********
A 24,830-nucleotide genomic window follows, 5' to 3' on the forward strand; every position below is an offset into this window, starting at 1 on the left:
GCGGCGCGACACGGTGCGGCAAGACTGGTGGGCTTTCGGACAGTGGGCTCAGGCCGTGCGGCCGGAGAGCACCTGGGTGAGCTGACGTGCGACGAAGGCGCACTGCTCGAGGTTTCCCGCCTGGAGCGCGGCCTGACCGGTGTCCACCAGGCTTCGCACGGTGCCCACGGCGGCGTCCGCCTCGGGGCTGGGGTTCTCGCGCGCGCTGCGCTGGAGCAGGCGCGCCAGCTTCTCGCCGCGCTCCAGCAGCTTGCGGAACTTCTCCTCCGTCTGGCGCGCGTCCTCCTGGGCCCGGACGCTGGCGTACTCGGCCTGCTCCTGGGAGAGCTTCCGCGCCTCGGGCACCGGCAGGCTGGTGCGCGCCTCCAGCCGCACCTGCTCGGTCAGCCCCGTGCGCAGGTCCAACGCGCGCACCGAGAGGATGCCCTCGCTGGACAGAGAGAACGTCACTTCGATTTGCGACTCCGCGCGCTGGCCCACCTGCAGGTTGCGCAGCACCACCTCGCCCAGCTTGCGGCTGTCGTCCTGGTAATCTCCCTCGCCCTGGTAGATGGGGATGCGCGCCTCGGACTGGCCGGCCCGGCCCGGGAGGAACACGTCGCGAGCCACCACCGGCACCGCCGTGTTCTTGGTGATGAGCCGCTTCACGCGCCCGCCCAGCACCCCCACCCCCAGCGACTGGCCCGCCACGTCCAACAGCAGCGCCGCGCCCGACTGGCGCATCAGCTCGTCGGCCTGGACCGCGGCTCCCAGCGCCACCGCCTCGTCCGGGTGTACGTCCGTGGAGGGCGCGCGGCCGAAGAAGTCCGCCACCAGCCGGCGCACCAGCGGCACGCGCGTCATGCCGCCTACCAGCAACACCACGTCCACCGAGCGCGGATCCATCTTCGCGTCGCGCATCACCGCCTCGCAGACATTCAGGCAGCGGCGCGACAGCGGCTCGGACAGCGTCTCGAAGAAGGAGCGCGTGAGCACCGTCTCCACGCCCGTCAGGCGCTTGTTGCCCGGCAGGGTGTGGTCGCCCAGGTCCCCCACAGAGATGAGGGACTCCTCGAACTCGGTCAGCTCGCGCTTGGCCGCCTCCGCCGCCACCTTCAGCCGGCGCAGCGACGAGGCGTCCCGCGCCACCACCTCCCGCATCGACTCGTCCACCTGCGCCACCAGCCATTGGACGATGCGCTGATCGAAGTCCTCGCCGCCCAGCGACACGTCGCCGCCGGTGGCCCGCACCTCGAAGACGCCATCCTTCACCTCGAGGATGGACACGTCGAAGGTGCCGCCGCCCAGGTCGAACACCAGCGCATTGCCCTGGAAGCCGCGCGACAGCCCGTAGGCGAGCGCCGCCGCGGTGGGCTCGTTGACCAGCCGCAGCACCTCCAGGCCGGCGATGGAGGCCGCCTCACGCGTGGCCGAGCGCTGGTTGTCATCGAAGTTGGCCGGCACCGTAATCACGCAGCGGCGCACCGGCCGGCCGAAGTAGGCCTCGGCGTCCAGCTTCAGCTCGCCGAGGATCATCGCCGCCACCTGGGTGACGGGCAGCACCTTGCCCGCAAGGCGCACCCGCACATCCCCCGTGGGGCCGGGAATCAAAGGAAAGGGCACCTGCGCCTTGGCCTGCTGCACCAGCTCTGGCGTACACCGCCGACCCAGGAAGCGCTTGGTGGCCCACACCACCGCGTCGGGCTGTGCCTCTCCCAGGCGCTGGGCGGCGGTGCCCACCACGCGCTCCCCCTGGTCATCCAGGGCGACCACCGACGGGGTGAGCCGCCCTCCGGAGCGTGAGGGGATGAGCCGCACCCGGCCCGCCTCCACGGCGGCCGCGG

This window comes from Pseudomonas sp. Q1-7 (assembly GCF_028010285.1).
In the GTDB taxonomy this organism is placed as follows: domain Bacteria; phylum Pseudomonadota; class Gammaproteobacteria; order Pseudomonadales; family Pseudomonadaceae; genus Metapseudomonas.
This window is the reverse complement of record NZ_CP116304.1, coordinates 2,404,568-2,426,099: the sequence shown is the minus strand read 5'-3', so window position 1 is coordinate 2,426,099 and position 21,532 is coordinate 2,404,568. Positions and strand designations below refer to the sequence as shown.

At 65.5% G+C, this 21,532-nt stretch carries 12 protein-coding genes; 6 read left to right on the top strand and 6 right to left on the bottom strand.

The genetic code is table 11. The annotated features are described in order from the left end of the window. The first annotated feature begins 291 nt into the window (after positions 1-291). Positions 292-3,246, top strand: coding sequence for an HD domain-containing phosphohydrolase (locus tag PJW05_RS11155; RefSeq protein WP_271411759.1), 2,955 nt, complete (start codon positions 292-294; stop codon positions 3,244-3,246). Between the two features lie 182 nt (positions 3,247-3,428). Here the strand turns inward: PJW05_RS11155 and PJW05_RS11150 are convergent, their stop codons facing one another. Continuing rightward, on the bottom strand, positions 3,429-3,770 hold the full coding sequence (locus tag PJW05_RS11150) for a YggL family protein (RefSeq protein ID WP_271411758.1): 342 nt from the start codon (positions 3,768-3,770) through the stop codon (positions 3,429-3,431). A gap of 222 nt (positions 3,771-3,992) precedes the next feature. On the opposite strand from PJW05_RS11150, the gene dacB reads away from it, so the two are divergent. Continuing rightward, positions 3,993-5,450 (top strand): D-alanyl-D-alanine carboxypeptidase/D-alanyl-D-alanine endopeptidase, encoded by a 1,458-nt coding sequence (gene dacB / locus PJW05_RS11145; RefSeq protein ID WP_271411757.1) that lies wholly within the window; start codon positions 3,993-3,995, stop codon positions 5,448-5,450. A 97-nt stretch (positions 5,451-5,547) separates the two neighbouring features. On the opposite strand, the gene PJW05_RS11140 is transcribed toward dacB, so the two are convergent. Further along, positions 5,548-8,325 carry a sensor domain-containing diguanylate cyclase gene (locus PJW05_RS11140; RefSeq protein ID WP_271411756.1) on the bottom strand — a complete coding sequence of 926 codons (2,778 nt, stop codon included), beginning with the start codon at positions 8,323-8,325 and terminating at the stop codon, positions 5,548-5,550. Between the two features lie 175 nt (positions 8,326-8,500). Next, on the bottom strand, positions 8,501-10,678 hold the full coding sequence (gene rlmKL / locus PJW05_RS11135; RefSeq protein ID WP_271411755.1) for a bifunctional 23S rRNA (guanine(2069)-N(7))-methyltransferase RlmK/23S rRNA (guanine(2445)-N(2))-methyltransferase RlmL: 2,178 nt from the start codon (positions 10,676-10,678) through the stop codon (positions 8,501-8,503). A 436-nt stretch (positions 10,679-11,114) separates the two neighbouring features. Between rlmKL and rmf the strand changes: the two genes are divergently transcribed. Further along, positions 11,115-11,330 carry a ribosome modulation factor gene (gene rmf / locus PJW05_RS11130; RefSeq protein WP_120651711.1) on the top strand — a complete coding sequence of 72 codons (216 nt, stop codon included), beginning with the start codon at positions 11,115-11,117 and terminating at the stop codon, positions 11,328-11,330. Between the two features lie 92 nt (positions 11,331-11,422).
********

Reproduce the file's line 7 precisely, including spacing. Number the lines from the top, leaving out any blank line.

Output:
The genetic code is table 11. The annotated features are described in order from the left end of the window. The first annotated feature begins 291 nt into the window (after positions 1-291). Positions 292-3,246, top strand: coding sequence for an HD domain-containing phosphohydrolase (locus tag PJW05_RS11155; RefSeq protein WP_271411759.1), 2,955 nt, complete (start codon positions 292-294; stop codon positions 3,244-3,246). Between the two features lie 182 nt (positions 3,247-3,428). Here the strand turns inward: PJW05_RS11155 and PJW05_RS11150 are convergent, their stop codons facing one another. Continuing rightward, on the bottom strand, positions 3,429-3,770 hold the full coding sequence (locus tag PJW05_RS11150) for a YggL family protein (RefSeq protein ID WP_271411758.1): 342 nt from the start codon (positions 3,768-3,770) through the stop codon (positions 3,429-3,431). A gap of 222 nt (positions 3,771-3,992) precedes the next feature. On the opposite strand from PJW05_RS11150, the gene dacB reads away from it, so the two are divergent. Continuing rightward, positions 3,993-5,450 (top strand): D-alanyl-D-alanine carboxypeptidase/D-alanyl-D-alanine endopeptidase, encoded by a 1,458-nt coding sequence (gene dacB / locus PJW05_RS11145; RefSeq protein ID WP_271411757.1) that lies wholly within the window; start codon positions 3,993-3,995, stop codon positions 5,448-5,450. A 97-nt stretch (positions 5,451-5,547) separates the two neighbouring features. On the opposite strand, the gene PJW05_RS11140 is transcribed toward dacB, so the two are convergent. Further along, positions 5,548-8,325 carry a sensor domain-containing diguanylate cyclase gene (locus PJW05_RS11140; RefSeq protein ID WP_271411756.1) on the bottom strand — a complete coding sequence of 926 codons (2,778 nt, stop codon included), beginning with the start codon at positions 8,323-8,325 and terminating at the stop codon, positions 5,548-5,550. Between the two features lie 175 nt (positions 8,326-8,500). Next, on the bottom strand, positions 8,501-10,678 hold the full coding sequence (gene rlmKL / locus PJW05_RS11135; RefSeq protein ID WP_271411755.1) for a bifunctional 23S rRNA (guanine(2069)-N(7))-methyltransferase RlmK/23S rRNA (guanine(2445)-N(2))-methyltransferase RlmL: 2,178 nt from the start codon (positions 10,676-10,678) through the stop codon (positions 8,501-8,503). A 436-nt stretch (positions 10,679-11,114) separates the two neighbouring features. Between rlmKL and rmf the strand changes: the two genes are divergently transcribed. Further along, positions 11,115-11,330 carry a ribosome modulation factor gene (gene rmf / locus PJW05_RS11130; RefSeq protein WP_120651711.1) on the top strand — a complete coding sequence of 72 codons (216 nt, stop codon included), beginning with the start codon at positions 11,115-11,117 and terminating at the stop codon, positions 11,328-11,330. Between the two features lie 92 nt (positions 11,331-11,422).